“And you also could feel at the party [scene] because there were so many Filipino artists who were at the party who looked up to him. There were rappers Ruby Ibarra and P-Lo. There were Filipino artists from the Bay Area. A lot of the music that we’re using throughout is like Bambu de Pistola’s, and there’s great art in every touchstone. A lot of them were like, ‘Oh, he’s doing it? All right, we’re in.’ You could feel that there was this generational admiration there. So, I think it just was a gift that kept giving.”

Absynth said of working with Basco, “Dante is so awesome. First and foremost, he was so sweet to work with, and I’m sure you get this a lot but in my family, we grew up watching him in Hook and I’m pretty sure we watched it with my cousins and in my grandpa’s house in Oakland. So, to be in that same space with Dante, it just brought my life completely full circle.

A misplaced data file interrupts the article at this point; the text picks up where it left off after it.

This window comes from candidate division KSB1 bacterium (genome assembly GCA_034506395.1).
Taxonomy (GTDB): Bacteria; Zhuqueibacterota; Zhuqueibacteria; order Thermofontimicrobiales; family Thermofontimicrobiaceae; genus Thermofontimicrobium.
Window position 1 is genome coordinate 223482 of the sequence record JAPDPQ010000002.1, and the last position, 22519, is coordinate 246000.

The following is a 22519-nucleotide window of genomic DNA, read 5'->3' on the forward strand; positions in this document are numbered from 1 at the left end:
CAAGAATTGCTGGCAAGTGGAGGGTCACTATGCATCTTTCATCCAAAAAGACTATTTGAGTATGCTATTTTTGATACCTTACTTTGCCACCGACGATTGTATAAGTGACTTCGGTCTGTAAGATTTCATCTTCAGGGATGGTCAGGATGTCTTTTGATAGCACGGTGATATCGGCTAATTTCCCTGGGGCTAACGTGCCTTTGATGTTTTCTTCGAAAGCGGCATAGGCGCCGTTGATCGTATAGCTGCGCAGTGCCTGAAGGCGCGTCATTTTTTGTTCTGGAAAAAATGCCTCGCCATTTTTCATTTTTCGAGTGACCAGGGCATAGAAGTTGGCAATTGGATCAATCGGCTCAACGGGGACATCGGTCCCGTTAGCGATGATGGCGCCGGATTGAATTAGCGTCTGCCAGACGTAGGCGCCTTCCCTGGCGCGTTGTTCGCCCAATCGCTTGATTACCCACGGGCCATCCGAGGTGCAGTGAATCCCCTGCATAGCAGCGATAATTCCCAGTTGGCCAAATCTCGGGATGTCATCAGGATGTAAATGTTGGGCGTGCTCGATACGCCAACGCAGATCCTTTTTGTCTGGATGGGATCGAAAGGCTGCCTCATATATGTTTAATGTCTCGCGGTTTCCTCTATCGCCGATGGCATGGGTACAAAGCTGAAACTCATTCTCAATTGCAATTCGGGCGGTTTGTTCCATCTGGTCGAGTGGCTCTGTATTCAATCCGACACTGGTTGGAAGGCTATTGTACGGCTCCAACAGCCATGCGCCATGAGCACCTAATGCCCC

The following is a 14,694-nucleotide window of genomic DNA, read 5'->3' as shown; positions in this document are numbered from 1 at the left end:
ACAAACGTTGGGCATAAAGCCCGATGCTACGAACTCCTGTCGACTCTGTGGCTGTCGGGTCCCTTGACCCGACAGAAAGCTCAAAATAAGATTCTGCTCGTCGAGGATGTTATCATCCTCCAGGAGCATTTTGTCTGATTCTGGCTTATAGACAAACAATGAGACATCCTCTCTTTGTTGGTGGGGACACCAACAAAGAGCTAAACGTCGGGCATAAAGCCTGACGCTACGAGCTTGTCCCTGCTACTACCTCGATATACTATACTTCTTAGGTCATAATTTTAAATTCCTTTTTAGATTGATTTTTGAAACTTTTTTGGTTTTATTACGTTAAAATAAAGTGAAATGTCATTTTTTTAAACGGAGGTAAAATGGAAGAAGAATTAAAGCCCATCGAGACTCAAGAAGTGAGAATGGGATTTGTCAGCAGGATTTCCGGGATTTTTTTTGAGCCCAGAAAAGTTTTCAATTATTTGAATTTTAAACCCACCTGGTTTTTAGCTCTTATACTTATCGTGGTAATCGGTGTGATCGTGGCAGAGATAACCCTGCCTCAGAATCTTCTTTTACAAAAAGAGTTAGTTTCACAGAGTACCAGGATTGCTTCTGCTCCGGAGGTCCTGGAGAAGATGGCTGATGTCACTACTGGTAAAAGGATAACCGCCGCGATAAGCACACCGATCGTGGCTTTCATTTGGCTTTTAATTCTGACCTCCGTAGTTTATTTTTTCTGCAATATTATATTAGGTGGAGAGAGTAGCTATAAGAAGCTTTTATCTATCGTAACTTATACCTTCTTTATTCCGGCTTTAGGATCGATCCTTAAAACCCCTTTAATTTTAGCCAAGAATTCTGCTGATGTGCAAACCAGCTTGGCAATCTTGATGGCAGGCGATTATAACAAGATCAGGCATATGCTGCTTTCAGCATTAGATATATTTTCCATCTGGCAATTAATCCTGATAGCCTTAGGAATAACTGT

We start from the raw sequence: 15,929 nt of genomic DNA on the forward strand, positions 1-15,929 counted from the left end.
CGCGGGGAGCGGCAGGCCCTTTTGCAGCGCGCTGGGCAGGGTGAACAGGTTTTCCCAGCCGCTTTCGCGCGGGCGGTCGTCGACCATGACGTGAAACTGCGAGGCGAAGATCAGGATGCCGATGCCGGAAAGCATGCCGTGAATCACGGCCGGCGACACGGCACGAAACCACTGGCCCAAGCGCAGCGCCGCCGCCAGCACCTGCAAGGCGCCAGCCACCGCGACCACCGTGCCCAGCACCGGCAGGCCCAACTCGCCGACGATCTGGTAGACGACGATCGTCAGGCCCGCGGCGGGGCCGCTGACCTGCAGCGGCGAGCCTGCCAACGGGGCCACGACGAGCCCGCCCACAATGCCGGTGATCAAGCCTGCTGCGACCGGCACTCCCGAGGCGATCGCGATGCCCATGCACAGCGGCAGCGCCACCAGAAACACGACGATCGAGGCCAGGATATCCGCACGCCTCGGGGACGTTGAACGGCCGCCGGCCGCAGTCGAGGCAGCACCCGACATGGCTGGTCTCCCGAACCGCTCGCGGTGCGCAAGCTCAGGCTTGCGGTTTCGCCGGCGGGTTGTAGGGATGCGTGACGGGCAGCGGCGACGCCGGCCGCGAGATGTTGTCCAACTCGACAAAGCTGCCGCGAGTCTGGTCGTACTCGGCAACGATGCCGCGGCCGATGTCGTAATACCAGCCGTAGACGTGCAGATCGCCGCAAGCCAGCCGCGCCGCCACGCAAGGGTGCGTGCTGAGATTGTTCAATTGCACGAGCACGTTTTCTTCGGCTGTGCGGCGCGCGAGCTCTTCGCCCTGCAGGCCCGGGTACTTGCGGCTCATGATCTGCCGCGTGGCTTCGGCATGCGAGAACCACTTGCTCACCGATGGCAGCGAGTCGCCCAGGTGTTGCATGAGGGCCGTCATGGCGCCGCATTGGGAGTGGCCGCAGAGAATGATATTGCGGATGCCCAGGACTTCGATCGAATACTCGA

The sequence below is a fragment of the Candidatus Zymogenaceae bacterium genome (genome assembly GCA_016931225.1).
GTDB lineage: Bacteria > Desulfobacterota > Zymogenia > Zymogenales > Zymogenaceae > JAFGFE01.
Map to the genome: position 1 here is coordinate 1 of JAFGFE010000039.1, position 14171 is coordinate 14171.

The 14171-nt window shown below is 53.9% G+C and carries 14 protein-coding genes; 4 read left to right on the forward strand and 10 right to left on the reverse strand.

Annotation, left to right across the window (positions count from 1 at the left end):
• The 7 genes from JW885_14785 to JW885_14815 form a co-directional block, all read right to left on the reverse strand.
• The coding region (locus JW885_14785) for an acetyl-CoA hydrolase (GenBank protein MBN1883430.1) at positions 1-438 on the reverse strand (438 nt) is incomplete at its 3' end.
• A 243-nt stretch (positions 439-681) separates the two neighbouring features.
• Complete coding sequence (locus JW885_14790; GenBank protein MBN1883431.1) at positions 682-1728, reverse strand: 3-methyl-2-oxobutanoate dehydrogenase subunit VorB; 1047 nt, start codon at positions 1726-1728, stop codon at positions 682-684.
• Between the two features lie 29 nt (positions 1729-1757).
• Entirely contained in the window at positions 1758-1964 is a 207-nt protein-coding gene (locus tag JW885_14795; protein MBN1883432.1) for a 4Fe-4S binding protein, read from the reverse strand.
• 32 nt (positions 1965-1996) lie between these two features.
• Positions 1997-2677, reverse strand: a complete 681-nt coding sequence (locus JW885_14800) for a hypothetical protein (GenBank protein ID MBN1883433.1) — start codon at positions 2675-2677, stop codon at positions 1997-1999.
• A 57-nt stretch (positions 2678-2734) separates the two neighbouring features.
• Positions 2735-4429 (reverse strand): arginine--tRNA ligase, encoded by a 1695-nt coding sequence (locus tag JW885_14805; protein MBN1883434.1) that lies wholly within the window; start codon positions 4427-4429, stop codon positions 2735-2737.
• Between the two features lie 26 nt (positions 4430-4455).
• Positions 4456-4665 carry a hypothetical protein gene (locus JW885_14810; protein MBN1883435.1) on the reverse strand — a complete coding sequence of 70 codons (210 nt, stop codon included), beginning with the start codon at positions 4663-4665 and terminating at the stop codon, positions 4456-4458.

“I felt like being in that room with Dante as my dad, and I don’t know if I can say it but the other family members in that scene, it was almost like my Tatang (Grandfather) and my Nanang (Grandmother). They’re no longer with us anymore but I felt like in that moment they were there with me and it was just the future and the past coming together in that single moment. We all got to share that family moment together. I’m still in disbelief that it happened.”

Asked about how he felt getting integrated into that particular Filipino episode and doing the scene with Basco, Holloway commented, “I used to play basketball in my freshman year and there was a tall Filipino guy named Alex. He was cool but he would brag that he was Dante’s cousin. I’m like, ‘No, can’t be.’ So, he’s always been a myth to me since high school. So, when I first stepped in the rehearsal, I didn’t even say hello. I’m just like, ‘Is Alex your cousin?’ He was like, ‘Yeah.’ I was like, ‘Okay, cool.’ So, from that point forward, it was just great.”